One other area of the game that seniors can benefit from improved impact is approach shots out of the rough. As you know, it can be tough to get the ball up and out of a lie in the deep grass, meaning you might not be able to attack the green with your approach. Playing from the rough can be particularly tough on senior golfers who don’t have the forearm and hand strength that they did in previous years. For instance, those with arthritis in their hands might struggle from the rough to hold the club head steady while moving through impact. Finding a good impact position isn’t going to completely solve this problem but delivering the club properly will go a long way toward improving your outcomes. Playing well from the rough isn’t all about raw swing speed – sometimes, executing a fundamentally-sound swing is enough to get your ball where it needs to go.

As you can see, there is a lot to gain if you manage to improve the way you strike the golf ball. When you think about it, it should be obvious that ball striking is at the heart of your performance on the course. After all, this is the only moment when what you do in the swing is actually able to impact how the ball travels through the air. When you think about it that way, the motivation to work on your ball striking should not be hard to find.

Impact in the Short Game

Impact in the Short Game

If you think impact position and quality of contact only matters when you are making full swings, that is a mistake. It’s also important to execute great contact when hitting short game shots like putts, chips, and pitches. No matter how far away from the hole you happen to be, making good contact is always going to be in your best interest. To finish up our article, we’d like to highlight a few important points related to the moment of impact in the short game.

Yes, it matters when putting. With a putter in your hands on the green, it doesn’t seem like you’ll need to worry about making good contact. After all, it’s pretty easy to roll a putt without making fat contact, or anything like that. So, can you just ignore the importance of impact position when rolling putts? Of course not. You need to pay careful attention on making contact on the center of the putter face. A big part of putting is speed control and the only way to accurately control your speed is to make solid contact. If you let the ball stray out toward the toe or in toward the heel, the decreased quality of contact is going to cause the ball to come up short most of the time. Also, making contact away from the center of the face may cause the putter to twist, leaving the ball to wander off line. When you practice your putting, pay as much attention to the quality of the contact you make as anything else you work on.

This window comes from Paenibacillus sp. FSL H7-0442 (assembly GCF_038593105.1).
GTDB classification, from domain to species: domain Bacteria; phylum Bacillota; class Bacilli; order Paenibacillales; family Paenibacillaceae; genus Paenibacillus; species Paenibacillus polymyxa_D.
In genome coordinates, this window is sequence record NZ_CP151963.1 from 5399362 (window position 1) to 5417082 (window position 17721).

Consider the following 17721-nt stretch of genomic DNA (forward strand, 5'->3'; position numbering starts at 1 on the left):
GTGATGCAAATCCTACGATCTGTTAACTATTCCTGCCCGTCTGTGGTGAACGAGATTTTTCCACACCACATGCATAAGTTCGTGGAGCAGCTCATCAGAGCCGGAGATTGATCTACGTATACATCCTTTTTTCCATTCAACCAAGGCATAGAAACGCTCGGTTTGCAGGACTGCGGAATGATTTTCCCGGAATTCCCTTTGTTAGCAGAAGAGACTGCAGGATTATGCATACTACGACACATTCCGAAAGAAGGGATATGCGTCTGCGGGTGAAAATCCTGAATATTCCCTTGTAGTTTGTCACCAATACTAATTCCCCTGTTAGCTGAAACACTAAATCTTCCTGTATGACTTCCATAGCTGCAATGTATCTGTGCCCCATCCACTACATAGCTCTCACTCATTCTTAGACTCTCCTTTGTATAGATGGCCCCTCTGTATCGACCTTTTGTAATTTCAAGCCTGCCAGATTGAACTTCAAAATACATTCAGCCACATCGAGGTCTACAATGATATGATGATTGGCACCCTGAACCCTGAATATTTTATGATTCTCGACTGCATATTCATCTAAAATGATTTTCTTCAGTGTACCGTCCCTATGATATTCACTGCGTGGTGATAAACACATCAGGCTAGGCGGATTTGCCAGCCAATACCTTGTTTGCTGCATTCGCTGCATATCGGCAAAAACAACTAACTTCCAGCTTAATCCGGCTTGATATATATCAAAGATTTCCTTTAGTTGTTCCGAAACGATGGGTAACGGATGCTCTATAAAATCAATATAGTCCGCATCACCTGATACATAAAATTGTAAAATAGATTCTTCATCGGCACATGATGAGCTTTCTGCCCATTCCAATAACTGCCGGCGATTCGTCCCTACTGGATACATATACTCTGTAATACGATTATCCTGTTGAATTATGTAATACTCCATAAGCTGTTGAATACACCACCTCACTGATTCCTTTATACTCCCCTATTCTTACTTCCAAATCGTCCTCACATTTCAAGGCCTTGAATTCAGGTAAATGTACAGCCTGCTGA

• Clean chip if you want to check it up. Playing chip shots with plenty of spin is a great way to control the distance of the shot. When you have a clean fairway lie, you can strive to strike the ball cleanly and impart significant spin that will cause the ball to stop quickly after just one or two bounces. This is a great way to play some of your chip shots, but it is only going to work if you make good contact. Scuffing the grass a bit before hitting the ball, or hitting the ball a little thin, is going to cause you to miss out on the spin you are planning on. So, when you decide to play a spinning chip, you need to focus your attention to finding a clean strike at the bottom.
  • For a good pitch, catch it solid. Pitching is a part of the game that tends to give amateur players of all ages a lot of trouble. Some of those issues stem from the fact that many golfers struggle to hit their pitch shots cleanly. If you don’t make good contact, it will be nearly impossible to judge how far the ball is going to go (much like on your putts). If you’d like to get better at hitting pitches, simply focus on making clean contact over and over again in practice. With that piece of the puzzle in place, you’ll be surprised how simple pitch shots can become.
  • A great impact position can take you a long way on the golf course. You still need to do plenty of other things well – like make good decisions and keep your focus under pressure – but striking solid shots is a huge part of playing this game. As a senior player, this fundamental is a great place to focus your attention and effort. Hit it solid and there is a good chance you will be happy with how your game progresses. Good luck!